I usually leave a specific note about inappropriate external links that I remove from articles, but there's no major theme here: dead links, links with basically no information at them, links that are only tangentially related to rare diseases, and massive duplication of efforts. Please, please go read the guidelines at WP:EL before re-inserting links in this section. You can also get help at the doctor's mess if you want.
Of course, if there's a single link that you think would be interesting or informative for the average reader (imagine a student writing an essay for a school assignment), then please feel free to propose it here, on this talk page. If several editors think it's reasonable, informative, appropriate, and compliant with the usual guidelines, then of course it could be included. WhatamIdoing (talk) 22:09, 3 May 2008 (UTC)
- Wikipedia has some guidelines about what external links are considered appropriate and which are not. The rules are at WP:EL and WP:MEDMOS. "Unique social hubs" are not appropriate links for a Wikipedia article. Internet chat rooms, discussion forums, social networking sites, etc., etc., are not wanted. Please quit adding that link. WhatamIdoing (talk) 03:39, 30 May 2008 (UTC)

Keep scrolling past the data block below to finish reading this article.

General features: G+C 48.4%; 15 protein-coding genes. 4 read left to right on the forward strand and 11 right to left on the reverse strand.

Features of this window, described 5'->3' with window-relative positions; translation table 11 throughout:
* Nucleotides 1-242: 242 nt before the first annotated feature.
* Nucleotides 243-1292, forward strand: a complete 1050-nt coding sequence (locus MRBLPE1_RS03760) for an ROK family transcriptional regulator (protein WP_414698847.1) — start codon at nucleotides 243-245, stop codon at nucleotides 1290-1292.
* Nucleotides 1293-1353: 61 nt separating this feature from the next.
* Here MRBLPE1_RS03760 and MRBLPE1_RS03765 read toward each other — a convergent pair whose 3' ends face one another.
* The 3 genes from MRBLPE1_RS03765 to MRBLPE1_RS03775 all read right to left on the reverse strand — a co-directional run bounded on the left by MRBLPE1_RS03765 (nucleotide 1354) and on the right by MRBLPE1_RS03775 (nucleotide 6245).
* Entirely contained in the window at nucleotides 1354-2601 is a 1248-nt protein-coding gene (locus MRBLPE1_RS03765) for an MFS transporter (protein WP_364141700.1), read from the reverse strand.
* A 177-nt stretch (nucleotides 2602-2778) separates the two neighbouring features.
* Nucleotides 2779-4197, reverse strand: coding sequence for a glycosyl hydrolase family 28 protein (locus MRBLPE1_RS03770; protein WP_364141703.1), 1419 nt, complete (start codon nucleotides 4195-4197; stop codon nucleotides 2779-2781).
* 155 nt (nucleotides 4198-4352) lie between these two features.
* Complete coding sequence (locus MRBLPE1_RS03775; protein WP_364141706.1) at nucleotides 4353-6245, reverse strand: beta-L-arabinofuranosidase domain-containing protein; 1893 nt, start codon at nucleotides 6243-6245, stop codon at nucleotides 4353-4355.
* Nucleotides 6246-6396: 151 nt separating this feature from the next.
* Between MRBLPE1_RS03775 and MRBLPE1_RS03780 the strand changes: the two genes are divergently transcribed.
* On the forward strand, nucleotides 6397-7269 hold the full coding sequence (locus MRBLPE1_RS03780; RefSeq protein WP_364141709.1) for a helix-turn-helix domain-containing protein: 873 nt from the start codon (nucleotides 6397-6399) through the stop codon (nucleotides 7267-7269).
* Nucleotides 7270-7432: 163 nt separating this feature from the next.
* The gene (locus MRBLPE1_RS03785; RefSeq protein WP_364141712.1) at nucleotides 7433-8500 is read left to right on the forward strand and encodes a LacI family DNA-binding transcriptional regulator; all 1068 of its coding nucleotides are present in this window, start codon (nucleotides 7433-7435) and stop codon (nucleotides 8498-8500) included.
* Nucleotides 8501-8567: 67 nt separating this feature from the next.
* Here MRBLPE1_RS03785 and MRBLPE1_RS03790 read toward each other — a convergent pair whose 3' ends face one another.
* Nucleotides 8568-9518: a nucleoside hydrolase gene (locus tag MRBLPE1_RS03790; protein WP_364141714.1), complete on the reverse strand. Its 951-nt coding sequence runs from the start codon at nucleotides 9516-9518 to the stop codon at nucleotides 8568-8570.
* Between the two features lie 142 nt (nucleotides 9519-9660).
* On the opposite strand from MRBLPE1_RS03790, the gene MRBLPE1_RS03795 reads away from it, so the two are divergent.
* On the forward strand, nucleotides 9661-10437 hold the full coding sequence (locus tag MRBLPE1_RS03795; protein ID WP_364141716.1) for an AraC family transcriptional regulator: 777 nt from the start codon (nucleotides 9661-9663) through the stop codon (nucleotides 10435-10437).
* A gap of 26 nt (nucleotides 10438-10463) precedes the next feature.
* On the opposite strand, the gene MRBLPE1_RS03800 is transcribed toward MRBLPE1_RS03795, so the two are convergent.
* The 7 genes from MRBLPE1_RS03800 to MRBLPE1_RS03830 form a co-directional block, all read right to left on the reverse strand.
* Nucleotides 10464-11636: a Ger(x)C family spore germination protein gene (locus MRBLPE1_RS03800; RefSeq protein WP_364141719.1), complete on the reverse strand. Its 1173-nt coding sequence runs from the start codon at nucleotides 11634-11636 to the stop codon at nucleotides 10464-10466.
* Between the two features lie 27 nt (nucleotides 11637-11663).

The two sentences in the lead each seem to give a different, but possibly overlapping definition. Can we combine these into one definition? Are all conditions defined as "rare diseases" necessarily life-threatening or chronically debilitating, as the second sentence suggests? What is meant by "special combined efforts" and why are they a corollary of low prevelance? As leads go, this one has just fallen short of the "written in a clear, accessible style" test for this layman. -- Timberframe (talk) 14:02, 28 April 2009 (UTC)
- Thanks for your comments. The first sentence is the usual rule of thumb. (A variant [older] on that rule is that a general practice physician would only see one such case in his/her entire career.)
- The second is a specialized definition for a particular program. There are other such specialized definitions, and it might be better to move it to a section dealing with the variety of definitions. The "special combined efforts" is the bureaucratic equivalent of the last section in any standard journal article, and its plain English meaning is "Please give my department more money". WhatamIdoing (talk) 17:55, 2 July 2009 (UTC)